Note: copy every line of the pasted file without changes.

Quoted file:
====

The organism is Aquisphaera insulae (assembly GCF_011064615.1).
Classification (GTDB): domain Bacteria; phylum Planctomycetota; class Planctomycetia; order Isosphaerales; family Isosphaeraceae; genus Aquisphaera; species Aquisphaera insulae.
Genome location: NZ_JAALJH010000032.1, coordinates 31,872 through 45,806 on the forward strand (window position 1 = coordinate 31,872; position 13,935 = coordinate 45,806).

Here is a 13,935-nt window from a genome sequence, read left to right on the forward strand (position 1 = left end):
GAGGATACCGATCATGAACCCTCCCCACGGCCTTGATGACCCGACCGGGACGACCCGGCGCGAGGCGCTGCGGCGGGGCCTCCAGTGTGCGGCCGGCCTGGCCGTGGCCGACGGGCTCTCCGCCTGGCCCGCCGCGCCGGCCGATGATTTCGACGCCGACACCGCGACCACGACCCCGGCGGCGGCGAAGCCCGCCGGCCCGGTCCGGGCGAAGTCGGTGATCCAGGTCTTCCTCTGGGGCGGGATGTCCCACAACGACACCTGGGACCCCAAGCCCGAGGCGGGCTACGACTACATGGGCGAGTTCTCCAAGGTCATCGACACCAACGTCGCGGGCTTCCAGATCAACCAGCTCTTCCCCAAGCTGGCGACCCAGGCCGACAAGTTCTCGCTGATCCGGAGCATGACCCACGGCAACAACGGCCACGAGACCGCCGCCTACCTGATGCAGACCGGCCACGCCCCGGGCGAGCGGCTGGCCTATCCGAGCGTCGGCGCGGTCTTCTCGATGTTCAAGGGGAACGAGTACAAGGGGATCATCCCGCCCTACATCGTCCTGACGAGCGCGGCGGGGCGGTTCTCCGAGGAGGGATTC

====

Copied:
The organism is Aquisphaera insulae (assembly GCF_011064615.1).
Classification (GTDB): domain Bacteria; phylum Planctomycetota; class Planctomycetia; order Isosphaerales; family Isosphaeraceae; genus Aquisphaera; species Aquisphaera insulae.
Genome location: NZ_JAALJH010000032.1, coordinates 31,872 through 45,806 on the forward strand (window position 1 = coordinate 31,872; position 13,935 = coordinate 45,806).

Here is a 13,935-nt window from a genome sequence, read left to right on the forward strand (position 1 = left end):
GAGGATACCGATCATGAACCCTCCCCACGGCCTTGATGACCCGACCGGGACGACCCGGCGCGAGGCGCTGCGGCGGGGCCTCCAGTGTGCGGCCGGCCTGGCCGTGGCCGACGGGCTCTCCGCCTGGCCCGCCGCGCCGGCCGATGATTTCGACGCCGACACCGCGACCACGACCCCGGCGGCGGCGAAGCCCGCCGGCCCGGTCCGGGCGAAGTCGGTGATCCAGGTCTTCCTCTGGGGCGGGATGTCCCACAACGACACCTGGGACCCCAAGCCCGAGGCGGGCTACGACTACATGGGCGAGTTCTCCAAGGTCATCGACACCAACGTCGCGGGCTTCCAGATCAACCAGCTCTTCCCCAAGCTGGCGACCCAGGCCGACAAGTTCTCGCTGATCCGGAGCATGACCCACGGCAACAACGGCCACGAGACCGCCGCCTACCTGATGCAGACCGGCCACGCCCCGGGCGAGCGGCTGGCCTATCCGAGCGTCGGCGCGGTCTTCTCGATGTTCAAGGGGAACGAGTACAAGGGGATCATCCCGCCCTACATCGTCCTGACGAGCGCGGCGGGGCGGTTCTCCGAGGAGGGATTC